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Sleep Deprivation

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  • Lack of sleep can contribute to a wide array of health problems, including diabetes, obesity, heart disease, widespread pain, irreversible brain damage, and Alzheimer’s disease
  • 25 percent of Americans report having to cut down on sleep due to long workdays. On average, Americans get only 6.5 hours of sleep on weeknights, but report needing 7.25 hours in order to function optimally
  • Getting insufficient exposure to sunlight during the day and too much light during the evening disrupts your natural waking-sleeping cycle and can lead to poor sleeping habits or insomnia
  • Other helpful tips for improving your sleep include keeping the temperature in your bedroom below 70 degrees F and avoiding electromagnetic fields
 

Why Being Sleep Deprived Is NOT a Sign of Productivity

May 29, 2014 | 205,689 views
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By Dr. Mercola

Sleep deprivation is a serious health concern that many simply choose to ignore. The price for doing so can be steep. Research tells us that lack of sleep can contribute to everything from diabetes, obesity, and heart disease to physical aches and pains and irreversible brain damage.

In one recent animal study,1 sleep deprived mice lost 25 percent of the neurons located in their locus coeruleus, a nucleus in the brainstem associated with wakefulness and cognitive processes. The research also showed that "catching up" on sleep on the weekend will not prevent this damage.

Other research published in the journal Neurobiology of Aging2 suggests that people with chronic sleep problems may develop Alzheimer's disease sooner than those who sleep well.

If you're cutting down on sleep in order to get ahead in your career while juggling a household and your kids' jam-packed schedules, such findings should give you pause. As noted in a recent article in The Atlantic:3

"For some, sleep loss is a badge of honor, a sign that they don't require the eight-hour biological reset that the rest of us softies do. Others feel that keeping up with peers requires sacrifice at the personal level—and at least in the short-term, sleep is an invisible sacrifice."

The Cult of Manly Wakefulness

According to the 2013 International Bedroom Poll by the National Sleep Foundation,4 25 percent of Americans report having to cut down on sleep due to long workdays. 

On average, Americans get only 6.5 hours of sleep on weeknights, but report needing 7.25 hours in order to function optimally. Canadians fare slightly better in this regard. On average, Canadians get just over seven hours of sleep per night, which brings them closer to the amount needed to function at their best.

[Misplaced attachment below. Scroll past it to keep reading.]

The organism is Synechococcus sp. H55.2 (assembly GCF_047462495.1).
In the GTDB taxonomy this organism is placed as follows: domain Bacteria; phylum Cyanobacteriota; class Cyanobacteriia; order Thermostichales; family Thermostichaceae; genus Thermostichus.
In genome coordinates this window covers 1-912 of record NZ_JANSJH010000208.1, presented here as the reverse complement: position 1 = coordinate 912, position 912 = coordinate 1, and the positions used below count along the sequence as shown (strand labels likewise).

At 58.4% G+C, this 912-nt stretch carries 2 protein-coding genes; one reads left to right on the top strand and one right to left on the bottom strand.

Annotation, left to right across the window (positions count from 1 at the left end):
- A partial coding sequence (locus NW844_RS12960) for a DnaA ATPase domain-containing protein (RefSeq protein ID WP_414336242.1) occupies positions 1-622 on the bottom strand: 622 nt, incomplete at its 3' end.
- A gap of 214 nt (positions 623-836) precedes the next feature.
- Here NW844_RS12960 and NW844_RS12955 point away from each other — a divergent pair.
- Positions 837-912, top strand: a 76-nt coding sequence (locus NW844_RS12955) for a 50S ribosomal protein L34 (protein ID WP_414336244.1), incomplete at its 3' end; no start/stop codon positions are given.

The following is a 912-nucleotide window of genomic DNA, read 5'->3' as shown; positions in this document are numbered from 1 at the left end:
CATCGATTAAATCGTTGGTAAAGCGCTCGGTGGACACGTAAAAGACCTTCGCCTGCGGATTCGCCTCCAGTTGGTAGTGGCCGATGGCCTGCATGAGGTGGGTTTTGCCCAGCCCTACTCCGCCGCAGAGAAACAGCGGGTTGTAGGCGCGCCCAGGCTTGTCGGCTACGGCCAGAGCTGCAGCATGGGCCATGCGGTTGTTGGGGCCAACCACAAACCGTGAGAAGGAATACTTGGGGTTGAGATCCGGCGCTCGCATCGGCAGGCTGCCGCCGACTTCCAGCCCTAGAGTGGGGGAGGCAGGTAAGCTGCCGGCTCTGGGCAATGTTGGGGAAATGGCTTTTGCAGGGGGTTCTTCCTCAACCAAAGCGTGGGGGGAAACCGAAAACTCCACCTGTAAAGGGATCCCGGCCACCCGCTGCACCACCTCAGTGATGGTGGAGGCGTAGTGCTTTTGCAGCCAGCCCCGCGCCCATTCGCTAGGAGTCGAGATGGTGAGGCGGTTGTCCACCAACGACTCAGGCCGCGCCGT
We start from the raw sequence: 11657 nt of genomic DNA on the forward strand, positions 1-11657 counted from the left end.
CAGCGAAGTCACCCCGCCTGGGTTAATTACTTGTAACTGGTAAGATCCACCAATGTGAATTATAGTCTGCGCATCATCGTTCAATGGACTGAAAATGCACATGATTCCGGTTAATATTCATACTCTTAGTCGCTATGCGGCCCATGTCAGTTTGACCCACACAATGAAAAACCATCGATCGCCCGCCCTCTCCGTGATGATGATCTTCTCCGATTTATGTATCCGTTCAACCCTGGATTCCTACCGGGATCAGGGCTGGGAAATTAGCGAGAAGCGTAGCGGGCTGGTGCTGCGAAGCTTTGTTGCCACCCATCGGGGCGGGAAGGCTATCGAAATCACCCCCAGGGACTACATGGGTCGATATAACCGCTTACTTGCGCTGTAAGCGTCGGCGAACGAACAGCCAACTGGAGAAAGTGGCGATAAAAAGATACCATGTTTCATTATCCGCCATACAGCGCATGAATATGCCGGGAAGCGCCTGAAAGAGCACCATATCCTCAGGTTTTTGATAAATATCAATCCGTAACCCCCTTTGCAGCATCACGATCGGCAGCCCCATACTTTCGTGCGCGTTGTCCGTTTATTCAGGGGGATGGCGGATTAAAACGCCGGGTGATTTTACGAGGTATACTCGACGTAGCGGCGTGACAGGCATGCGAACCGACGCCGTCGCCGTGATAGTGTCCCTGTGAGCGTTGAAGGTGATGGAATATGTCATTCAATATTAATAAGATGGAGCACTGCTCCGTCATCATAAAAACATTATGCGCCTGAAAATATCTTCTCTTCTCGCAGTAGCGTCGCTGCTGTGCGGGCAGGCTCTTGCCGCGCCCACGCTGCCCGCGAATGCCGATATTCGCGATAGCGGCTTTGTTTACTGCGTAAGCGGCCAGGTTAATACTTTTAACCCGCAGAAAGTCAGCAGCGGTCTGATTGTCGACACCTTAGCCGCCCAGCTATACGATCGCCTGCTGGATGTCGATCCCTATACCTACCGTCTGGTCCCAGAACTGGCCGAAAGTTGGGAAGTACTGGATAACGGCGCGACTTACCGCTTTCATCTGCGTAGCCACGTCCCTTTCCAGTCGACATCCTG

Another recent survey5 of the sleeping habits of Britons revealed that nearly six out of 10 people get less than seven hours of sleep per night. This is a surprisingly dramatic rise from 2013 data, which showed that a little less than four out of 10 people slept less than seven hours nightly.

Modern man's penchant for equating sleep with unproductiveness (if not outright laziness) can be traced back to the heyday of Thomas Edison, who was known for working at all hours and shunning sleep. As noted in the featured article:6

"As Derickson writes in his book Dangerously Sleepy: Overworked Americans and the Cult of Manly Wakefulness, 'Edison spent considerable amounts of his own and his staff's energy on in publicizing the idea that success depended in no small part in staying awake to stay ahead of the technological and economic competition.' 

No one, Derickson argues, 'did more to frame the issue as a simple choice between productive work and unproductive rest…' Over time, children's books and magazines began to promote this type of Edisonian asceticism... Edison encouraged all Americans to follow his lead, claiming that sleeping eight hours a night was a waste and even harmful. 'There is really no reason why men should go to bed at all,' he said in 1914."

Today, science has established just how dangerously incorrect Edison's belief was. Sleep is actually imperative for physical and mental health,7 and as detailed in T.S. Wiley's book, Lights Out: Sleep, Sugar, and Survival, Americans are quite literally sick from being tired.

This culture of sleep deprivation started with the invention of the light bulb, and has only gotten worse with the proliferation of light-emitting electronics.